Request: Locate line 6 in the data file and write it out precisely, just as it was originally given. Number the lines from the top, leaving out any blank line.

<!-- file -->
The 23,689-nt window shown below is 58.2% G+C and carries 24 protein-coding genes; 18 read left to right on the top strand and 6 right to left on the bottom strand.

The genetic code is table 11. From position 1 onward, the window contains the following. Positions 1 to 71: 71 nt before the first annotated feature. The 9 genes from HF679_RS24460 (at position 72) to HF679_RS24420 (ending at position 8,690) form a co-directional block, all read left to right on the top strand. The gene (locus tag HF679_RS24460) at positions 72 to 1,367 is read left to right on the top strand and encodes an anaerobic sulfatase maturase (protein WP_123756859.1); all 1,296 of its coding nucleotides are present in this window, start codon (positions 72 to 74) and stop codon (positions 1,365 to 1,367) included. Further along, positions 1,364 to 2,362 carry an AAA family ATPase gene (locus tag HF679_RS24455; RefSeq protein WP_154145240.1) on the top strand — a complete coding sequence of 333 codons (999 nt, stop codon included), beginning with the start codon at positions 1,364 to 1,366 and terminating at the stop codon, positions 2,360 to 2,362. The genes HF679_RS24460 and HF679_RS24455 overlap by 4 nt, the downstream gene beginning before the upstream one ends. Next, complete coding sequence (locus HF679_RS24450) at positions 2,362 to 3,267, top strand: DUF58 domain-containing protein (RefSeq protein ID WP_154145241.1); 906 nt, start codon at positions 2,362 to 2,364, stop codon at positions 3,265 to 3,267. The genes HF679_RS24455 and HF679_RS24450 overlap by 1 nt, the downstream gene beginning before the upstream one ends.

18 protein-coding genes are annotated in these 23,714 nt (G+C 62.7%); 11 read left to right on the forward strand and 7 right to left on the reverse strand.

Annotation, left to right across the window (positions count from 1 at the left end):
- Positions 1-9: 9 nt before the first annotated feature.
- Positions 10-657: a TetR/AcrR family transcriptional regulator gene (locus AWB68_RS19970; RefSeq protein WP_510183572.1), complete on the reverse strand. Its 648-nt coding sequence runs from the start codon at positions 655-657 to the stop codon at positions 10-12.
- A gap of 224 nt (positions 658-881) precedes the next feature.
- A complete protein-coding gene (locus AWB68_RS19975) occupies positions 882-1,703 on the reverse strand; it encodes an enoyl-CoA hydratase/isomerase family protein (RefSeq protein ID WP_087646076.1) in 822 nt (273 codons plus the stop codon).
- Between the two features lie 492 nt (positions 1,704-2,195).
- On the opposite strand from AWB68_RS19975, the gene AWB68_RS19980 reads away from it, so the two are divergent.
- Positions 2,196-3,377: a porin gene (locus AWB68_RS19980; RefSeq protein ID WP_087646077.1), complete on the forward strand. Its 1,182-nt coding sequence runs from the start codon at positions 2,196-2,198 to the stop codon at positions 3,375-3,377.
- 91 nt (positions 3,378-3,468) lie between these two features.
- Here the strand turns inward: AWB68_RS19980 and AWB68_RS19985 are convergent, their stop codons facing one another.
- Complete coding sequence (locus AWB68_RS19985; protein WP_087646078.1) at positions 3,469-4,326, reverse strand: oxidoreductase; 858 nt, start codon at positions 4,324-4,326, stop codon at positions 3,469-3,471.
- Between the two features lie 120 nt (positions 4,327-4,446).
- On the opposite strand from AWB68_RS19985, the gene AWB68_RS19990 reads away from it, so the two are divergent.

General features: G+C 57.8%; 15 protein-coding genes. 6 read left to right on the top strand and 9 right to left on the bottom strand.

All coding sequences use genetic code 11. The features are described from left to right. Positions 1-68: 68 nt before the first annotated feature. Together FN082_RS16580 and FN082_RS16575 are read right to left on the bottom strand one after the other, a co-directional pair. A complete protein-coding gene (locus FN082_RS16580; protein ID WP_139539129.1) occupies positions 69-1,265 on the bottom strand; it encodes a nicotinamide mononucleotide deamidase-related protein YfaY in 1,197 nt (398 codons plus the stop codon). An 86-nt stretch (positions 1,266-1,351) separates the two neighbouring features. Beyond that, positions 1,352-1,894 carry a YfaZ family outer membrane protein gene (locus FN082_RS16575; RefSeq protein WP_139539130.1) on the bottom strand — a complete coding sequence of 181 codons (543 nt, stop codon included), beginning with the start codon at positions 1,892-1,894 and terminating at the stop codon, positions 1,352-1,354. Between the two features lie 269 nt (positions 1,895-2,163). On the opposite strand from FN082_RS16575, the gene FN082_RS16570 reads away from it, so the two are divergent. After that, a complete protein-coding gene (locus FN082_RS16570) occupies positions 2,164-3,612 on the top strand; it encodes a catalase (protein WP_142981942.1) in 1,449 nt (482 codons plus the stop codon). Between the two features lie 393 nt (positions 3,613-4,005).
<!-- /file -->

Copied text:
- Positions 10-657: a TetR/AcrR family transcriptional regulator gene (locus AWB68_RS19970; RefSeq protein WP_510183572.1), complete on the reverse strand. Its 648-nt coding sequence runs from the start codon at positions 655-657 to the stop codon at positions 10-12.